FORT LEE – On the day that David Wildstein pleaded guilty to a scheme to close access lanes to the George Washington Bridge in September 2013 as a way to punish Fort Lee Mayor Mark Sokolich, the mayor himself had an almost physical reaction to what took place.
“Today was a punch in the gut,” said Sokolich in a phone interview with PolitickerNJ on Friday after the first legal consequences stemming from the what has become known as the Bridgegate scandal first emerged. “You know what’s out there. You know what people are saying. You know what the emails are saying. You’re kind of expecting something like this. But when it happens, and you hear your name being said by the U.S. Attorney a dozen times and you read the indictment and see that it was intentionally done, it’s a horrible place to be.
“I even teared up at one point, because you don’t expect people to behave this way,” added Sokolich. “I feel horrible about it. When you peel back this onion, it’s allegedly all because of me, not because of something that I allegedly did, but because of something that I didn’t do.”
The alleged involvement of senior gubernatorial administration and Port Authority of New York and New Jersey staff in the lane closures has led to accusations of political retribution against Sokolich, a Democrat, who did not endorse New Jersey Governor Chris Christie, a Republican, in the 2013 gubernatorial race. Christie has denied that any retaliation took place.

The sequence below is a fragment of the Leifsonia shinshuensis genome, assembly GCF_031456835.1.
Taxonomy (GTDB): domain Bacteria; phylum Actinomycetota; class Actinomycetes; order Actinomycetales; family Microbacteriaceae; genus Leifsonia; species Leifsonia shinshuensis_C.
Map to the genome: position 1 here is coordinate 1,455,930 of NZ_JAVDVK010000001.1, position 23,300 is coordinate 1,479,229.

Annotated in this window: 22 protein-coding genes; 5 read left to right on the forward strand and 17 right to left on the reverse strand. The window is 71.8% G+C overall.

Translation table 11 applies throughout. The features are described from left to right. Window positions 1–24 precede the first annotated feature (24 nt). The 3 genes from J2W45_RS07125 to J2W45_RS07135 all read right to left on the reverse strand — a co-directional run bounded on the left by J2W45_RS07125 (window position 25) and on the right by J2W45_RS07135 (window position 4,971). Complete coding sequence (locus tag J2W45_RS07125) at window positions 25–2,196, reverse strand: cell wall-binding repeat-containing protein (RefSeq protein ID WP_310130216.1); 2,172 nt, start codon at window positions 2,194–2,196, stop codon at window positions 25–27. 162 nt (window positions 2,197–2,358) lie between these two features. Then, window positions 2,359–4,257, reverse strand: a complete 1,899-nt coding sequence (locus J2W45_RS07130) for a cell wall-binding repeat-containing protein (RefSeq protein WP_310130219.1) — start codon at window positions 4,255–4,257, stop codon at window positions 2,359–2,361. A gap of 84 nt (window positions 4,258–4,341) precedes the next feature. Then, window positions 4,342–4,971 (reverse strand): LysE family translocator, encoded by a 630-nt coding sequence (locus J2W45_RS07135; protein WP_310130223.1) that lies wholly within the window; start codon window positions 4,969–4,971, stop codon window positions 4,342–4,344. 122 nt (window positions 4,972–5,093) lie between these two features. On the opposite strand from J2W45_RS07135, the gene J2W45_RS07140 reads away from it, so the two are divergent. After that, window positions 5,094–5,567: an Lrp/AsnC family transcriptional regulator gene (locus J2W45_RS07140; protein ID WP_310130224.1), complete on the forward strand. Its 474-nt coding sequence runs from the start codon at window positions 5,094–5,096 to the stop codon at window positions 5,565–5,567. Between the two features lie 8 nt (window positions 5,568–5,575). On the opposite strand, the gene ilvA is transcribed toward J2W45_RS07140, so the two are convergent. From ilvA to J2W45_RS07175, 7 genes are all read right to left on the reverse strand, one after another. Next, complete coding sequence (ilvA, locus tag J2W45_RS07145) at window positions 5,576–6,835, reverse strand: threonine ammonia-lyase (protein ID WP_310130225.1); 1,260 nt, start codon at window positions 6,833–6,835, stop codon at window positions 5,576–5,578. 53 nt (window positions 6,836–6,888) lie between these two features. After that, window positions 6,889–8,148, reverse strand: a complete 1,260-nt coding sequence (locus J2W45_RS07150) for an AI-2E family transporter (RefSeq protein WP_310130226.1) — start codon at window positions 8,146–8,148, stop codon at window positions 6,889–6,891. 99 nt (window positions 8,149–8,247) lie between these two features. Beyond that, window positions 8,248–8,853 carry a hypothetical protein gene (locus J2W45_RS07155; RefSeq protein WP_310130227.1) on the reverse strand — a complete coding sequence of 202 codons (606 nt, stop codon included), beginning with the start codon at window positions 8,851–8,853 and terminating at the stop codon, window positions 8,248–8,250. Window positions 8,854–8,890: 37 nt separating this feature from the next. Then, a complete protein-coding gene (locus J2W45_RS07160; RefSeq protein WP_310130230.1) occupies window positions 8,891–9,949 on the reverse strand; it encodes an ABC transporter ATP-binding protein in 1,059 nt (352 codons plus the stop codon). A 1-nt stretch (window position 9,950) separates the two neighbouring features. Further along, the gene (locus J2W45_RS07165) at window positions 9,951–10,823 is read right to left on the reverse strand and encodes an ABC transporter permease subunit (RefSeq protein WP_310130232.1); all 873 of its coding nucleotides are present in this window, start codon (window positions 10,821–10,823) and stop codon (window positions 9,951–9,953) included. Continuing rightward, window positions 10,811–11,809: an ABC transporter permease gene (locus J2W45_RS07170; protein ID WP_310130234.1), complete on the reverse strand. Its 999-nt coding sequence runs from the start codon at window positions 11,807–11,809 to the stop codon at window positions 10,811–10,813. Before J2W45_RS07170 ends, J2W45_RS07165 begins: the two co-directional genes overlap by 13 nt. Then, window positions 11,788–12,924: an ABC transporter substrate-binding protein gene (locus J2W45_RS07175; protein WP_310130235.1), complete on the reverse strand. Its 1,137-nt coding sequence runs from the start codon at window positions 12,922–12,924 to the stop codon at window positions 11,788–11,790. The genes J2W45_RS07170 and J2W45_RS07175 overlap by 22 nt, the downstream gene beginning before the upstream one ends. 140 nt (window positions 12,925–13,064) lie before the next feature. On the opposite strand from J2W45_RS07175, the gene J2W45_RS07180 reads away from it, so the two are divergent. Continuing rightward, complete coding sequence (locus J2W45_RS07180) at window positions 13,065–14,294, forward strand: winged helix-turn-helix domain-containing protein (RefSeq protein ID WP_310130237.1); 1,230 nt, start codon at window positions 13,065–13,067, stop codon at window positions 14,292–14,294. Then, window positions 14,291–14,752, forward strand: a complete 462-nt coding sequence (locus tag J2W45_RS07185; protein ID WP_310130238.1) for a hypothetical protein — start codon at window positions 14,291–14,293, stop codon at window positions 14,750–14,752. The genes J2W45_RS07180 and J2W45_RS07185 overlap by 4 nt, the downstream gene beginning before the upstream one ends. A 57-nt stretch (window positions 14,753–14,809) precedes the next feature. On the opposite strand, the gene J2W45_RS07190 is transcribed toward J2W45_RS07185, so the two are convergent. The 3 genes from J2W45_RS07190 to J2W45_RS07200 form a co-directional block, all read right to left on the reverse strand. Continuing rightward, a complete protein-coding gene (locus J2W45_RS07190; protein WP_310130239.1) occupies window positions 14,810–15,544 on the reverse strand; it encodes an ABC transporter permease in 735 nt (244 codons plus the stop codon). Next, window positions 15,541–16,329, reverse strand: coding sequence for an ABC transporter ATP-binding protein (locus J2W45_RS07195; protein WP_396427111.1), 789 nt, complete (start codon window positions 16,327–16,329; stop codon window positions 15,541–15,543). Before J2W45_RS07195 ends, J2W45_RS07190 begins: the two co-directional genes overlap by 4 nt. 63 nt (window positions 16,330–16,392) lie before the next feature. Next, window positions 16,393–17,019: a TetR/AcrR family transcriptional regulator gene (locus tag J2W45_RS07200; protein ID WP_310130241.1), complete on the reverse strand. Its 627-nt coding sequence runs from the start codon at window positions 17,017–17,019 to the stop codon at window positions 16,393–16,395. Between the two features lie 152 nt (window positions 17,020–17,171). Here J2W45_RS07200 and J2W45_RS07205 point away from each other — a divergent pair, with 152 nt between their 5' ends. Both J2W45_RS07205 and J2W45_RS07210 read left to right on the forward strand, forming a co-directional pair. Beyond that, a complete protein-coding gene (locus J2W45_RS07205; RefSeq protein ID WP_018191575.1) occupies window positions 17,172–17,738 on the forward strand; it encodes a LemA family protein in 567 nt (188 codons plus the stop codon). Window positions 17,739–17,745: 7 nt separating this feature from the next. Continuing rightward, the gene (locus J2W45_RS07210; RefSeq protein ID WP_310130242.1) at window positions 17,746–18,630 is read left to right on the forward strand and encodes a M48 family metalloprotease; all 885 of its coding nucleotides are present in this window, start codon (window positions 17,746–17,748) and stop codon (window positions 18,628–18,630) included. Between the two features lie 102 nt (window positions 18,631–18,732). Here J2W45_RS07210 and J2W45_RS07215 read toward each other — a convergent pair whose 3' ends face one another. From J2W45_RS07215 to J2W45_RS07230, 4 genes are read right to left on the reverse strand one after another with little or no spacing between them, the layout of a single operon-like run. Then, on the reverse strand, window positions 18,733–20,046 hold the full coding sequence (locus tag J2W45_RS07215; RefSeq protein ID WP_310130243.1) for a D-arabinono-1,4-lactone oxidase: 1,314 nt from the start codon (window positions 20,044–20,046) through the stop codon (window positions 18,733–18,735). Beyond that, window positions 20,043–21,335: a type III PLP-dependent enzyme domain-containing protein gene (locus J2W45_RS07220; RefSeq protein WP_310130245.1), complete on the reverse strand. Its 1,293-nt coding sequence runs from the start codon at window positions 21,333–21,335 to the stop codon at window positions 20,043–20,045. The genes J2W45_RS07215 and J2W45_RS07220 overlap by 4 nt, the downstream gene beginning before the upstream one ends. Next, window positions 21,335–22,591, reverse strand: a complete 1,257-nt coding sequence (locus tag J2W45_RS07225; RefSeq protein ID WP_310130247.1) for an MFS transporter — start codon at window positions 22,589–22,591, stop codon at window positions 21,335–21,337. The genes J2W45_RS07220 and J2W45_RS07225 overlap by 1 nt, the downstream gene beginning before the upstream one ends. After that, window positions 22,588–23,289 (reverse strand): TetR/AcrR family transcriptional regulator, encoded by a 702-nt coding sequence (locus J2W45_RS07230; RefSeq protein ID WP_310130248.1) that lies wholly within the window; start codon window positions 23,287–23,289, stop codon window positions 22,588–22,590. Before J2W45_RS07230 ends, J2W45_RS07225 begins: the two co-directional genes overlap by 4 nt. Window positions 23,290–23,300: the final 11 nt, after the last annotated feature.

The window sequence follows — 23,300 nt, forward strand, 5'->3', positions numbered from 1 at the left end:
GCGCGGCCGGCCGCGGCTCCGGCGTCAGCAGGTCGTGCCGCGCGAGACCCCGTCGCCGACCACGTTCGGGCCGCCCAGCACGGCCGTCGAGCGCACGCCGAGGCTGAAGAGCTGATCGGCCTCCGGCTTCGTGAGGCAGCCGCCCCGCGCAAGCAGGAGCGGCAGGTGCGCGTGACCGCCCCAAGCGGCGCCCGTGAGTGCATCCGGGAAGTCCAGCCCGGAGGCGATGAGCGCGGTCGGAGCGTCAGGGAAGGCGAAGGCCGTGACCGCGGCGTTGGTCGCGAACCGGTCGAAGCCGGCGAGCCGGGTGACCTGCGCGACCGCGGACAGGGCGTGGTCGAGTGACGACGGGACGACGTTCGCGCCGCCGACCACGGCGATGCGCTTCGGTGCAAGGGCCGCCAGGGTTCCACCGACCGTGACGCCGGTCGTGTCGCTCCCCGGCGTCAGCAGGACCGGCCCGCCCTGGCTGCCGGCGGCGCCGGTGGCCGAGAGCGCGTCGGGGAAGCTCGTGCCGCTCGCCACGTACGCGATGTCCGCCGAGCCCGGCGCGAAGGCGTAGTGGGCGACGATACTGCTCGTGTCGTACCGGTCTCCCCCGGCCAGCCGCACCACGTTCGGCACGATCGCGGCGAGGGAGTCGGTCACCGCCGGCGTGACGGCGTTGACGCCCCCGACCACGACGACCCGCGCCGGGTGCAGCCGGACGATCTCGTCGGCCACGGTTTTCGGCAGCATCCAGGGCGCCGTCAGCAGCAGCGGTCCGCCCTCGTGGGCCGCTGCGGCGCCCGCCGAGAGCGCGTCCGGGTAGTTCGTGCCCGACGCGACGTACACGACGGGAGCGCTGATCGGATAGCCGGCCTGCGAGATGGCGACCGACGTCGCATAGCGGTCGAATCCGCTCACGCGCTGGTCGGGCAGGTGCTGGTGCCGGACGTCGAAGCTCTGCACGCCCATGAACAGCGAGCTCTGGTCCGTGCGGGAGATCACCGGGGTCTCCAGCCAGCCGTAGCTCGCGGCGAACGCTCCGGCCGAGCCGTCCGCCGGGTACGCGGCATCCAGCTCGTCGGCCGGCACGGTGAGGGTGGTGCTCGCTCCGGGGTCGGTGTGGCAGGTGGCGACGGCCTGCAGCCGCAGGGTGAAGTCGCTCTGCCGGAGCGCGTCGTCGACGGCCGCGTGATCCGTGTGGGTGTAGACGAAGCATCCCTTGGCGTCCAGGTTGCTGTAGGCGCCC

In federal court on Friday before U.S. District Judge Susan D. Wigenton in Newark, Wildstein, the former editor of this website, affirmed that he and Bridget Kelly – then the deputy chief of staff to Governor Christie and Bill Baroni, then the deputy chief of the Port Authority of New York and New Jersey, respectively – came up with the scheme as a response to Sokolich’s decision not to endorse Christie’s 2013 reelection. Attorneys for Baroni and Kelly denied Wildstein’s allegations on Friday.
Sokolich said on Friday that he had not heard from Christie, who memorably came to Fort Lee to personally apologize when the Bridgegate scandal first broke in January 2014. Christie was in Virginia, continuing to consider a run for the Republican presidential nomination in 2016.
Sokolich, still considering what legal moves his Bergen County borough might make once all the Bridgegate facts are known, would not comment on what the effect of Friday’s events will be on Christie’s political ambitions. Instead, he thought about how the litigious days ahead will affect Fort Lee, a place struck stagnant by an apparently intentional three-day traffic snarl in September 2013.
“I don’t know if we will call it damages, but we will certainly seek reimbursement. I hope that if any good comes from this, reforms are put into place to make sure that something like this can never, never happen again,” Sokolich said, alluding to the Port Authority. “It’s discouraging when reform is proposed and there is no action on it. If there was ever a time to incorporate and put into law reforms to make sure that this never happens again, now is as good a time as any. It’s baffling to me that these reforms are not garnering enough attention or support that’s needed for them to pass. I really don’t get it, but I still have hope.”